The Miramichi mill, located in New Brunswick, Canada, has two machines, producing lightweight coated paper, with an annual capacity of 450,000 tonnes.

Despite best efforts, Miramichi has not been able to turn its exports to the U.S. profitable. The mill is suffering from unprecedented strength of the Canadian dollar. Also, market prices for the coated magazine paper have been decreasing in North America. Demand for magazine grades in North America has been stable, but globally, there continues to be overcapacity in magazine paper, suppressing the sales price, UPM explained.

In Europe, UPM has permanently ceased production of 530,000 tonnes of coated magazine paper during 2006-2007 to reduce the structural overcapacity and improve profitability of the business. The Voikkaa mill in Finland was permanently closed and a production line in Jämsänkoski, Finland, was converted to another business area. UPM also closed 150,000 tonnes of coated fine paper capacity at its Kymi mill, Finland last year.

"UPM's target is to improve the long-term profitability of the coated paper business. With today's decision, UPM leaves all options open for Miramichi. We will continue to explore solutions for Miramichi during the shutdown but realize that there needs to be material changes in the business environment for the mill to start up again,” said Jyrki Ovaska, president of UPM's Magazine Paper Division.

"The Miramichi management and employees have succeeded in steadily improving the efficiency of the mill," Ovaska said. "Unfortunately, their efforts could not overcome the challenges in the business environment."

Ovaska said UPM's North American magazine paper customers will continue to be served by the company's other coated groundwood paper mills in North America and Europe during the Miramichi shutdown.

A decision on restarting Miramichi will be made in 2008, based on market conditions, the company added.


Monday, June 04, 2007

John Faraci has whacked billions from International Paper's U.S. operations

Paper Cuts
Evan Hessel 06.18.07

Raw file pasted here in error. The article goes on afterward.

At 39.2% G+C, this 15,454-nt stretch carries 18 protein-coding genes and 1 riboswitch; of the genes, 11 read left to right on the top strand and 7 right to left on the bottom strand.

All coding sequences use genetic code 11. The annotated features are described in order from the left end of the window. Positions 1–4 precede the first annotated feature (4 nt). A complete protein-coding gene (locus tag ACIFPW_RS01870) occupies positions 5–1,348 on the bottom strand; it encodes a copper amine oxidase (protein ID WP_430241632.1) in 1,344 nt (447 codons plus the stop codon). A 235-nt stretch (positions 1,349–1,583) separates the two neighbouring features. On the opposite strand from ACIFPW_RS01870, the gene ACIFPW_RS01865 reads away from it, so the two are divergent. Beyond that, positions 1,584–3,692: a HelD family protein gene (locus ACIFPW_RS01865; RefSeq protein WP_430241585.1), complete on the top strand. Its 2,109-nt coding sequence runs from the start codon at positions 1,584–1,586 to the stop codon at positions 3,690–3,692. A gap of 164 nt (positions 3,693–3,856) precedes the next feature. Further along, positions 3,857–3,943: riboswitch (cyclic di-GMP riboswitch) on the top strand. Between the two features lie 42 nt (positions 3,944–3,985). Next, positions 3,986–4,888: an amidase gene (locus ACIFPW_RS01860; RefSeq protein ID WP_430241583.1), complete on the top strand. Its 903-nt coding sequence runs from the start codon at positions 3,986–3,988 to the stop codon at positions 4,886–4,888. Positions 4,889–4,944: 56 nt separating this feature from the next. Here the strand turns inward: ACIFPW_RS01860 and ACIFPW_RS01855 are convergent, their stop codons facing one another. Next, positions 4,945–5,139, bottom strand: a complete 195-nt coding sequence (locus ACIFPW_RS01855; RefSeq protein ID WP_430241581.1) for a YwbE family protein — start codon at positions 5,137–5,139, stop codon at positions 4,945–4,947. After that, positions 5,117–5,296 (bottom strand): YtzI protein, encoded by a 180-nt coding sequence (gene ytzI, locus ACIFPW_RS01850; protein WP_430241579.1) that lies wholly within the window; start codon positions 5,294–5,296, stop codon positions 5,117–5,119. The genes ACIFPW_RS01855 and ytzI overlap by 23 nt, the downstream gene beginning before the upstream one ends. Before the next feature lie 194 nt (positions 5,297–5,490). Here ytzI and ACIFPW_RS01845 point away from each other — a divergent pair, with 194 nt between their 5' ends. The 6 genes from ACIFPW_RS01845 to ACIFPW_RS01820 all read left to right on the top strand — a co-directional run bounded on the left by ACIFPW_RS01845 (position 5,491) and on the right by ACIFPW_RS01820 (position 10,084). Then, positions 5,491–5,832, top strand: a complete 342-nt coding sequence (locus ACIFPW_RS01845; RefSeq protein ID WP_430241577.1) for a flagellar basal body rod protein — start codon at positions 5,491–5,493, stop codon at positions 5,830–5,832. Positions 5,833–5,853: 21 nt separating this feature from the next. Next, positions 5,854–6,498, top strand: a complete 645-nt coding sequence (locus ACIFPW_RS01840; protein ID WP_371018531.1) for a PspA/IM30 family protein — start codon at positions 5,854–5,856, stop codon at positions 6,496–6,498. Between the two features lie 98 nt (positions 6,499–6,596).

John Faraci has whacked billions from International Paper's U.S. operations. Can he succeed abroad?

International Paper chief executive John V. Faraci kicked off the board meeting in early May by loading his nine directors into the company's corporate jet. After three flights and 11 hours in the air, the weary group set foot in Svetogorsk, Russia (pop: 16,000), a gritty industrial burg of cement apartment towers on the Karelian Isthmus, near the border with Finland, surrounded by thick pine forest.

The next day Faraci took his companions on tour of IP's 1,600-acre pulp-and- paper mill. He showed off the massive new machine that bleaches wood pulp in a slurry of caustic chemicals. He boasted about slashing energy consumption at its natural gas and biomass power plant. And he walked the group along a recently renovated football-field-length paper machine that pumps out 40 tons of white paper an hour. Thanks to cheaper labor and abundant pulp supplies, paper costs on average 13% less to produce here than in the U.S.

Why drag these folks halfway across the world, instead of subjecting them to a snappy PowerPoint presentation? Faraci has a lot to prove--to the board, to long-suffering investors, to skeptics who see a dying industry ground up in the jaws of overcapacity and shrinking demand. Svetogorsk, he believes, represents one of a handful of new investments abroad--a $2 billion bet in Russia, China and Brazil on basically two commodities: white printing paper and heavy-paper packaging. That gamble could help the 109-year-old Memphis, Tenn. company become the most cost-efficient producer--or break it. The board of directors, Faraci figured, have to like Svetogorsk in order to sign off on the $1 billion or so he wants to spend in a 50-50 joint venture with Ilim Holding, Russia's largest pulp producer.